May 9, 2023
A Contemporary Dovecote Adorns This Architect’s Home
Inspired by the murmuration of mourning doves that share his wooded property in Sonoma, California, Neal J.Z. Schwartz, founder and principal of San Francisco–based Schwartz and Architecture, built his feathered neighbors a new home. The contemporary riff on the traditional dovecote is built into the roof of a 390-square-foot studio addition to Schwartz’s house. Dovecotes, once built as adjuncts to country kitchens and barns, historically held agricultural functions as well as decorative ones.
A Modern Dovecote
The monolithic tower is plugged into one side of an existing 2,000-square-foot L-shaped home that embraces the adjacent vineyard views and was designed with passive cooling and heating in mind. Its unique vaulting makes manifest the height, orientation, proportion, and ventilation requirements most advantageous to the doves’ nesting with 12 boxes carved into the angular, cedar-clad facade. The custom roof is shingled with laser-cut metal tiles that nest together, minimizing construction waste while enhancing aesthetics. “In terms of technical details, I am proud of the feather roof because it was a true creative collaboration with the contractor and is significantly less expensive than a traditional standing seam metal roof,” explains Schwartz.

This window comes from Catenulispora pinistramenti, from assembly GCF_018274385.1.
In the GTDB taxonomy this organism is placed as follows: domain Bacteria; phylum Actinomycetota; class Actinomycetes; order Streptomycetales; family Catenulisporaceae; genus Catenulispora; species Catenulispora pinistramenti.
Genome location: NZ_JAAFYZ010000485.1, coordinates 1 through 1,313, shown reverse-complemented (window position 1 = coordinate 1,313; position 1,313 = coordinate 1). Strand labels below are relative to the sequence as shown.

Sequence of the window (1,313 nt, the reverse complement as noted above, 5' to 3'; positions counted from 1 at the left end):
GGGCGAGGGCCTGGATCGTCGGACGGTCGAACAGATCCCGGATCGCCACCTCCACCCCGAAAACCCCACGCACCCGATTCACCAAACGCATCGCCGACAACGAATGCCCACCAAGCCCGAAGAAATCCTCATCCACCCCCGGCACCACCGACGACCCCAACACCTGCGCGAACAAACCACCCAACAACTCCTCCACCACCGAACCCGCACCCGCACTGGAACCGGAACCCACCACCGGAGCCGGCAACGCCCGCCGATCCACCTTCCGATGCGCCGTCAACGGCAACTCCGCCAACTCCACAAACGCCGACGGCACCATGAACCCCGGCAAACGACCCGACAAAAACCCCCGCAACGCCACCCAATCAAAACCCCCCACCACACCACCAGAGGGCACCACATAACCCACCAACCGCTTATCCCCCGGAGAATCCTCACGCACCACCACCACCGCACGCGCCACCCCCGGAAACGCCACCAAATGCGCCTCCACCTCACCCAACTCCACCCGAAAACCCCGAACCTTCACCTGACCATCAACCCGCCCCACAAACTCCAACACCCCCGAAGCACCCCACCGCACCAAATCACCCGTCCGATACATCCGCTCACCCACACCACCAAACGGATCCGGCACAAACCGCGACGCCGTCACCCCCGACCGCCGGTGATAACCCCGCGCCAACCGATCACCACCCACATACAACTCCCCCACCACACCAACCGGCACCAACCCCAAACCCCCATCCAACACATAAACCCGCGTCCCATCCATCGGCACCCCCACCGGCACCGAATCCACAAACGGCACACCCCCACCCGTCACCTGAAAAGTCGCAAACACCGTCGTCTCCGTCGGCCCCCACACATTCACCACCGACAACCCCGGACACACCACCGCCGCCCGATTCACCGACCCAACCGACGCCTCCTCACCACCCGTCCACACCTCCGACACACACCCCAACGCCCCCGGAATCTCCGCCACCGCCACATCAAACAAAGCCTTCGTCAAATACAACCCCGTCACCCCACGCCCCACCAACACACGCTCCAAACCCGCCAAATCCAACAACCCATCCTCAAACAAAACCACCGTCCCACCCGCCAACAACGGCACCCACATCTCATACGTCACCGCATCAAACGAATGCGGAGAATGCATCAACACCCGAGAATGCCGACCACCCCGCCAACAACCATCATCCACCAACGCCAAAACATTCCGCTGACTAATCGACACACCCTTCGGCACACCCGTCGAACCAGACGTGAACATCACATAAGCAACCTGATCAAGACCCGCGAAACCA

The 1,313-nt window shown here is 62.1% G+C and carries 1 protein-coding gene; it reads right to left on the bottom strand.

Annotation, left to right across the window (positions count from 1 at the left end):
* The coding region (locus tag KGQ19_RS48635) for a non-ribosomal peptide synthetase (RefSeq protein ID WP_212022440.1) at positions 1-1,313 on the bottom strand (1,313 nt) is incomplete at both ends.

While the dovecote allows brooding birds to remain undisturbed by interior goings-on, the lower window permits inhabitants to view the doves’ ground-feeding rituals. Inside the chapel-like volume hangs a custom sheer silk curtain, printed with an image of flocking birds, divides the studio from the home, while adding to its venerability. “I am most proud of the space’s quality and how it is tailored to my sense of calm and contemplation,” says Schwartz. Soft coos resound like a hymn.
Would you like to comment on this article? Send your thoughts to: [email protected]
More from Metropolis
Are Shipping Containers the Future of Affordable Housing?
At Watts Works in Los Angeles, Studio One Eleven has discovered the power of using shipping containers to build affordable housing.
This San Francisco Affordable Housing Development Is on a Mission
Discover how Mithun’s Casa Adelante 2060 Folsom is combating climate change and advancing social and racial equity.
13 Simpler, Smarter Building Products
The best structural elements are easy to install and safer to touch.